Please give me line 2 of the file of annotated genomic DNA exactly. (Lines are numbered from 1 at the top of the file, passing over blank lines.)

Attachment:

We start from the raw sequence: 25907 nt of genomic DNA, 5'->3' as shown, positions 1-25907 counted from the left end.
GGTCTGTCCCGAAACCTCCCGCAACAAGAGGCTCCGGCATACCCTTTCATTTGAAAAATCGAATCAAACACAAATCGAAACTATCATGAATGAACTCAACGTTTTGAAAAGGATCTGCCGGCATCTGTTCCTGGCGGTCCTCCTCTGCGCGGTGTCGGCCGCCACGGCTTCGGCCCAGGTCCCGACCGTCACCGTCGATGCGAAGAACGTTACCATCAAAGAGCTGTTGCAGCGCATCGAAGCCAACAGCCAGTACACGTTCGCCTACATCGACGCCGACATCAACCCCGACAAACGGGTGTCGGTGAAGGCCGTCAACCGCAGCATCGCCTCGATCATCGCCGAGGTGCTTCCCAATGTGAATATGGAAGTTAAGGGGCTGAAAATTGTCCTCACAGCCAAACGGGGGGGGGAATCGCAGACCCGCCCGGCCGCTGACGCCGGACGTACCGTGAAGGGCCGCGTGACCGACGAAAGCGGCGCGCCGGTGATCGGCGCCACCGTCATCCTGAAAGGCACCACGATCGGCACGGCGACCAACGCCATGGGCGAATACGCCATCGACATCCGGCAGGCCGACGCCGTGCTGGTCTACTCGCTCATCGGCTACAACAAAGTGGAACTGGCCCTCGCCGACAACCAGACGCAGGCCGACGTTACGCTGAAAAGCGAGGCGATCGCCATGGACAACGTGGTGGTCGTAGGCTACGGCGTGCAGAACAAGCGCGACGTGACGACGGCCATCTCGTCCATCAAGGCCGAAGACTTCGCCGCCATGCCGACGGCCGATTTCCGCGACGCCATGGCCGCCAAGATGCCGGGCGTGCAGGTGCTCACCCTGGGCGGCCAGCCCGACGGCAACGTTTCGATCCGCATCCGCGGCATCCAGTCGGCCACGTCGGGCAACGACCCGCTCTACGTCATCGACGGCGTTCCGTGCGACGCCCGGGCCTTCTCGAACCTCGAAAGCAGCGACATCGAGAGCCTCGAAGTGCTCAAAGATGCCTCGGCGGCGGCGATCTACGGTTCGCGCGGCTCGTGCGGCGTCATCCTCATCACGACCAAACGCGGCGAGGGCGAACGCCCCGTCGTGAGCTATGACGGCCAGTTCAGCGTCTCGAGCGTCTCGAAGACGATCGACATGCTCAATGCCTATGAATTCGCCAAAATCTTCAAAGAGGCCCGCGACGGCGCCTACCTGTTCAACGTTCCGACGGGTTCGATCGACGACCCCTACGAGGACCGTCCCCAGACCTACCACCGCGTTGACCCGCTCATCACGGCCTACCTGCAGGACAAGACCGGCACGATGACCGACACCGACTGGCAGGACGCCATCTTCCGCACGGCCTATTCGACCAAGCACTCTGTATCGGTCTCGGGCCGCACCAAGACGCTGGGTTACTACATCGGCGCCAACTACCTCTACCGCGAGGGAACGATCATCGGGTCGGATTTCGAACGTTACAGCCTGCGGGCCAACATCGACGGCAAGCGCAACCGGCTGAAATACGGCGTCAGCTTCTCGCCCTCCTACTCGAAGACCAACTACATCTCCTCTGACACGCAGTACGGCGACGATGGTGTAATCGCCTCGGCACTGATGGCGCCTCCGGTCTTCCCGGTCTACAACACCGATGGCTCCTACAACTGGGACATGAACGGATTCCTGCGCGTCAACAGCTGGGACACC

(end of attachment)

GGTCTGTCCCGAAACCTCCCGCAACAAGAGGCTCCGGCATACCCTTTCATTTGAAAAATCGAATCAAACACAAATCGAAACTATCATGAATGAACTCAACGTTTTGAAAAGGATCTGCCGGCATCTGTTCCTGGCGGTCCTCCTCTGCGCGGTGTCGGCCGCCACGGCTTCGGCCCAGGTCCCGACCGTCACCGTCGATGCGAAGAACGTTACCATCAAAGAGCTGTTGCAGCGCATCGAAGCCAACAGCCAGTACACGTTCGCCTACATCGACGCCGACATCAACCCCGACAAACGGGTGTCGGTGAAGGCCGTCAACCGCAGCATCGCCTCGATCATCGCCGAGGTGCTTCCCAATGTGAATATGGAAGTTAAGGGGCTGAAAATTGTCCTCACAGCCAAACGGGGGGGGGAATCGCAGACCCGCCCGGCCGCTGACGCCGGACGTACCGTGAAGGGCCGCGTGACCGACGAAAGCGGCGCGCCGGTGATCGGCGCCACCGTCATCCTGAAAGGCACCACGATCGGCACGGCGACCAACGCCATGGGCGAATACGCCATCGACATCCGGCAGGCCGACGCCGTGCTGGTCTACTCGCTCATCGGCTACAACAAAGTGGAACTGGCCCTCGCCGACAACCAGACGCAGGCCGACGTTACGCTGAAAAGCGAGGCGATCGCCATGGACAACGTGGTGGTCGTAGGCTACGGCGTGCAGAACAAGCGCGACGTGACGACGGCCATCTCGTCCATCAAGGCCGAAGACTTCGCCGCCATGCCGACGGCCGATTTCCGCGACGCCATGGCCGCCAAGATGCCGGGCGTGCAGGTGCTCACCCTGGGCGGCCAGCCCGACGGCAACGTTTCGATCCGCATCCGCGGCATCCAGTCGGCCACGTCGGGCAACGACCCGCTCTACGTCATCGACGGCGTTCCGTGCGACGCCCGGGCCTTCTCGAACCTCGAAAGCAGCGACATCGAGAGCCTCGAAGTGCTCAAAGATGCCTCGGCGGCGGCGATCTACGGTTCGCGCGGCTCGTGCGGCGTCATCCTCATCACGACCAAACGCGGCGAGGGCGAACGCCCCGTCGTGAGCTATGACGGCCAGTTCAGCGTCTCGAGCGTCTCGAAGACGATCGACATGCTCAATGCCTATGAATTCGCCAAAATCTTCAAAGAGGCCCGCGACGGCGCCTACCTGTTCAACGTTCCGACGGGTTCGATCGACGACCCCTACGAGGACCGTCCCCAGACCTACCACCGCGTTGACCCGCTCATCACGGCCTACCTGCAGGACAAGACCGGCACGATGACCGACACCGACTGGCAGGACGCCATCTTCCGCACGGCCTATTCGACCAAGCACTCTGTATCGGTCTCGGGCCGCACCAAGACGCTGGGTTACTACATCGGCGCCAACTACCTCTACCGCGAGGGAACGATCATCGGGTCGGATTTCGAACGTTACAGCCTGCGGGCCAACATCGACGGCAAGCGCAACCGGCTGAAATACGGCGTCAGCTTCTCGCCCTCCTACTCGAAGACCAACTACATCTCCTCTGACACGCAGTACGGCGACGATGGTGTAATCGCCTCGGCACTGATGGCGCCTCCGGTCTTCCCGGTCTACAACACCGATGGCTCCTACAACTGGGACATGAACGGATTCCTGCGCGTCAACAGCTGGGACACC